The conservative case for healthcare reform’s individual mandate
The Supreme Court will rule next year on the constitutionality of the healthcare reform passed in 2010. But constitutionality notwithstanding, Republican opposition to the new law has been vigorous and consistent. In recent GOP presidential debates the candidates have been unanimous in condemning it, in particular objecting to the requirement that almost all Americans obtain health insurance or pay a penalty.
On the surface, Republican and conservative opposition to the new requirement seems perfectly logical. There is a long history of conservative preference for limited government and individual responsibility.
But scratching the surface of those principles reveals a murkier picture. There is a compelling conservative case for the requirements imposed under healthcare reform. Indeed, during the 1980s and early 1990s, many moderate GOP policymakers championed an individual mandate. For example, in 1993, Sen. John Chafee (R-R.I.) had 16 Republican co-sponsors, among them Kansas Sen. Bob Dole, for a reform proposal that included the mandate. President Clinton and other Democrats favored a requirement that employers provide insurance, and roundly rejected the notion that the requirement be shifted from employers to individuals.
The conservative case for an insurance requirement starts with the assumption that almost any responsible adult, and certainly one with a family, is going to get health insurance, at least so long as he can afford it. He may get it through an employer or purchase it himself. Unless one is extremely wealthy, the risks of not having insurance are simply too great. Thus, to the vast majority of responsible adults, the requirement to have insurance is no requirement at all — they already buy it. The reform simply imposes a penalty if they don’t do what they would do anyway. Some may object in principle, but the actual effect on those now buying insurance is near zero.
We can, of course, conceive of several groups that might be required to do something they are not already doing. There are those who because of illness or risk factors might be charged exorbitant insurance premiums they cannot afford. There are other individuals who, even if healthy, cannot afford insurance. But the reform law addresses the needs of these groups through reform of the insurance marketplace, expansion of the Medicaid program, subsidies for the purchase of insurance and, in some cases, exemption from the requirement to have insurance. As a result, most of these individuals will be among the biggest winners in the new system. They will either gain access to affordable insurance or face no burden or penalty for not doing so.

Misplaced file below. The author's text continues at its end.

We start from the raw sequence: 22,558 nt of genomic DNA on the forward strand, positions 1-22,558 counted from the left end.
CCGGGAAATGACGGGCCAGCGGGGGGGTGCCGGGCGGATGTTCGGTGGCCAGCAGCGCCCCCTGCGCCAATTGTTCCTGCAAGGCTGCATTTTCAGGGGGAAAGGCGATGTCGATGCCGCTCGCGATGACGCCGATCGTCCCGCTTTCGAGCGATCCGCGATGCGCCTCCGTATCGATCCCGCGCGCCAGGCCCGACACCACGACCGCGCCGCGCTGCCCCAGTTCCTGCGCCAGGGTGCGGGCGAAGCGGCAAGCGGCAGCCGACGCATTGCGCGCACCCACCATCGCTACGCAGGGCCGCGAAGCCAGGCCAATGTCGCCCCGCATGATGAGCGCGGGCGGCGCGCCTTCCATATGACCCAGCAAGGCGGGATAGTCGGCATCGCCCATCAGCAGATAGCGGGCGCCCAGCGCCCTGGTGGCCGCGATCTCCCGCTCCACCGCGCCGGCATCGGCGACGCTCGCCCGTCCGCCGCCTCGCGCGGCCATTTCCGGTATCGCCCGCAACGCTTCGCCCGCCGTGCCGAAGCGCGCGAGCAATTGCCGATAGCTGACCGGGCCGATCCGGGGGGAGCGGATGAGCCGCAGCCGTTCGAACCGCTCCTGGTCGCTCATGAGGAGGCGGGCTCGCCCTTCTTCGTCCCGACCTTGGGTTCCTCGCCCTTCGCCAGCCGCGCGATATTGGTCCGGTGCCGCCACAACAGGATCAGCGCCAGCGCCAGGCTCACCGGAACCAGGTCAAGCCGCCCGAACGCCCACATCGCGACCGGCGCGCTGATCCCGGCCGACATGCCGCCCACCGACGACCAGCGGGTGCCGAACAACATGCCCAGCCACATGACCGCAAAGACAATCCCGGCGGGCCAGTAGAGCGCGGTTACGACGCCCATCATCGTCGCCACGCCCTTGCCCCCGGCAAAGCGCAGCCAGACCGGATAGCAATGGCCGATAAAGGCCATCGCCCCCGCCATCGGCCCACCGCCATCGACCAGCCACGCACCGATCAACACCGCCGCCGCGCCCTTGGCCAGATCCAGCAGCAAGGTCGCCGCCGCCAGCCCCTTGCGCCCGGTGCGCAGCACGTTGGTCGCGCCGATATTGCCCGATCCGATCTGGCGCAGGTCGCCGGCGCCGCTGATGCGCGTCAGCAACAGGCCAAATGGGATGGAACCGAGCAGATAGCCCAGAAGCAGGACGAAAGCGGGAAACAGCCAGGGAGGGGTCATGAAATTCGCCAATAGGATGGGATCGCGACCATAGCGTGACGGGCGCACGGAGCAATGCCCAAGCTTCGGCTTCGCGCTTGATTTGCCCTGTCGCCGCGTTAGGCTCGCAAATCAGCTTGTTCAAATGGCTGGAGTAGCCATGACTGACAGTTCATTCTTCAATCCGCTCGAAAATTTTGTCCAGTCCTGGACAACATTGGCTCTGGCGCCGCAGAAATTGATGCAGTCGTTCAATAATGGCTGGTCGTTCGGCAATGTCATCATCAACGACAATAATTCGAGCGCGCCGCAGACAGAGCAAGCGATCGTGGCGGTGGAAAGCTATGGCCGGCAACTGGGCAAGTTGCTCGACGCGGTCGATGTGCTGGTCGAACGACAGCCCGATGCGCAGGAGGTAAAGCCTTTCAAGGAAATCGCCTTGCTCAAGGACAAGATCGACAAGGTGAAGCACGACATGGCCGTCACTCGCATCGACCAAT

In fact, the only individuals who may actually be forced to do something they would not do voluntarily are those who can afford insurance but choose not to buy it. It is these individuals and families whose supposed rights to not have insurance are being defended by critics of the new law. Yet these are precisely the individuals with whom strong advocates of individual responsibility should be most displeased. These people are not just putting themselves and their families at risk by not buying insurance; they are running the risk that when they cannot pay their medical bills, someone else will have to pay those bills for them.
Here the principles of limited government and individual responsibility are at odds. What is more disturbing to conservatives— that government would impose a financial requirement on irresponsible individuals , or that government, in effect, would allow their irresponsibility to impose financial burdens on those behaving responsibly?
CNN’s Wolf Blitzer raised this issue while moderating a GOP presidential debate in September. What should happen, he asked, when someone has no insurance and needs care they cannot afford? None of the candidates had much of an answer. No one suggested the individual be denied care and possibly be left to die. Yet any other imaginable answer — hospitals and physicians should provide free services, the safety net should absorb the cost, charities or government should pay for it — entails shifting costs from someone who didn’t buy insurance to someone else. If the person needing care is poor, that cost shift would seem appropriate. But what if the person unable to pay could have purchased insurance and didn’t?
Ultimately, the cost in such cases will be paid by taxpayers, or those who have bought insurance. Tax dollars support clinics, public hospitals, programs for the uninsured and charitable organizations that provide free care for the uninsured. And premiums paid by the insured rise when hospitals and doctors charge the insured more because the uninsured are unable to pay.
Where is the conservative value in this scenario?
In considering the individual mandate, conservatives need to address three questions. First, why is it so troubling that the government is requiring responsible individuals to purchase what they would purchase anyway? Second, is it fair or appropriate to make the responsible pay more in order to protect the rights of the irresponsible? Third, what should be done when the principle of limited government clashes with that of individual responsibility?
Or, put another way, is the principle of limited government so compelling that it should cause us to penalize the responsible and reward the irresponsible?
Walter Zelman, chairman of the Department of Public Health at Cal State Los Angeles, is chairman of the board of governors of LA Care, L.A. County’s Medi-Cal health plan.
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